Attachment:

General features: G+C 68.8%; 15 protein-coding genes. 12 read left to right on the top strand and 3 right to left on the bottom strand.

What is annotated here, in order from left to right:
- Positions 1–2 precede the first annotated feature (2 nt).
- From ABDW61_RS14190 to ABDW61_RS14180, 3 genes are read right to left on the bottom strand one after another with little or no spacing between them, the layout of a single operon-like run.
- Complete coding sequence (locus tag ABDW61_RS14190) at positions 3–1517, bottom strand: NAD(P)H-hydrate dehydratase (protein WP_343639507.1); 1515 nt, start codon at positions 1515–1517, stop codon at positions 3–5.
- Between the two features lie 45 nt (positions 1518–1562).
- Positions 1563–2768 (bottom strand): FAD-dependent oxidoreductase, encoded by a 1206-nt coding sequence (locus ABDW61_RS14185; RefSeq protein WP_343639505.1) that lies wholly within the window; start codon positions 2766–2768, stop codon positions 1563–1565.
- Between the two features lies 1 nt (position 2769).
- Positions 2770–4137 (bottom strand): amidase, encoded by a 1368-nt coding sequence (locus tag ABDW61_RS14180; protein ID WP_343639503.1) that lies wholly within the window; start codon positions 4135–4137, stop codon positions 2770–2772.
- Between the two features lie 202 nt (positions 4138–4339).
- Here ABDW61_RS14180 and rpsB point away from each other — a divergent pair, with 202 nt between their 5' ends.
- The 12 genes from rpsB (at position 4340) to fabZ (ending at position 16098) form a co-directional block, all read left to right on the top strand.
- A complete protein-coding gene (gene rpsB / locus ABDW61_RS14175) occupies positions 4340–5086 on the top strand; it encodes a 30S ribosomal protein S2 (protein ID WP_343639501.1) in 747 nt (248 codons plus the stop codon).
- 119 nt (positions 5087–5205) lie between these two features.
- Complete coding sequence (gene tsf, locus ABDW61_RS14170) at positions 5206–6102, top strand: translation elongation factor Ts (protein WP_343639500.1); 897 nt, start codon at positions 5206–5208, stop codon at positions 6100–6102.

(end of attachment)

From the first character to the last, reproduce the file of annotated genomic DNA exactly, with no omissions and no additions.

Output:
General features: G+C 68.8%; 15 protein-coding genes. 12 read left to right on the top strand and 3 right to left on the bottom strand.

What is annotated here, in order from left to right:
- Positions 1–2 precede the first annotated feature (2 nt).
- From ABDW61_RS14190 to ABDW61_RS14180, 3 genes are read right to left on the bottom strand one after another with little or no spacing between them, the layout of a single operon-like run.
- Complete coding sequence (locus tag ABDW61_RS14190) at positions 3–1517, bottom strand: NAD(P)H-hydrate dehydratase (protein WP_343639507.1); 1515 nt, start codon at positions 1515–1517, stop codon at positions 3–5.
- Between the two features lie 45 nt (positions 1518–1562).
- Positions 1563–2768 (bottom strand): FAD-dependent oxidoreductase, encoded by a 1206-nt coding sequence (locus ABDW61_RS14185; RefSeq protein WP_343639505.1) that lies wholly within the window; start codon positions 2766–2768, stop codon positions 1563–1565.
- Between the two features lies 1 nt (position 2769).
- Positions 2770–4137 (bottom strand): amidase, encoded by a 1368-nt coding sequence (locus tag ABDW61_RS14180; protein ID WP_343639503.1) that lies wholly within the window; start codon positions 4135–4137, stop codon positions 2770–2772.
- Between the two features lie 202 nt (positions 4138–4339).
- Here ABDW61_RS14180 and rpsB point away from each other — a divergent pair, with 202 nt between their 5' ends.
- The 12 genes from rpsB (at position 4340) to fabZ (ending at position 16098) form a co-directional block, all read left to right on the top strand.
- A complete protein-coding gene (gene rpsB / locus ABDW61_RS14175) occupies positions 4340–5086 on the top strand; it encodes a 30S ribosomal protein S2 (protein ID WP_343639501.1) in 747 nt (248 codons plus the stop codon).
- 119 nt (positions 5087–5205) lie between these two features.
- Complete coding sequence (gene tsf, locus ABDW61_RS14170) at positions 5206–6102, top strand: translation elongation factor Ts (protein WP_343639500.1); 897 nt, start codon at positions 5206–5208, stop codon at positions 6100–6102.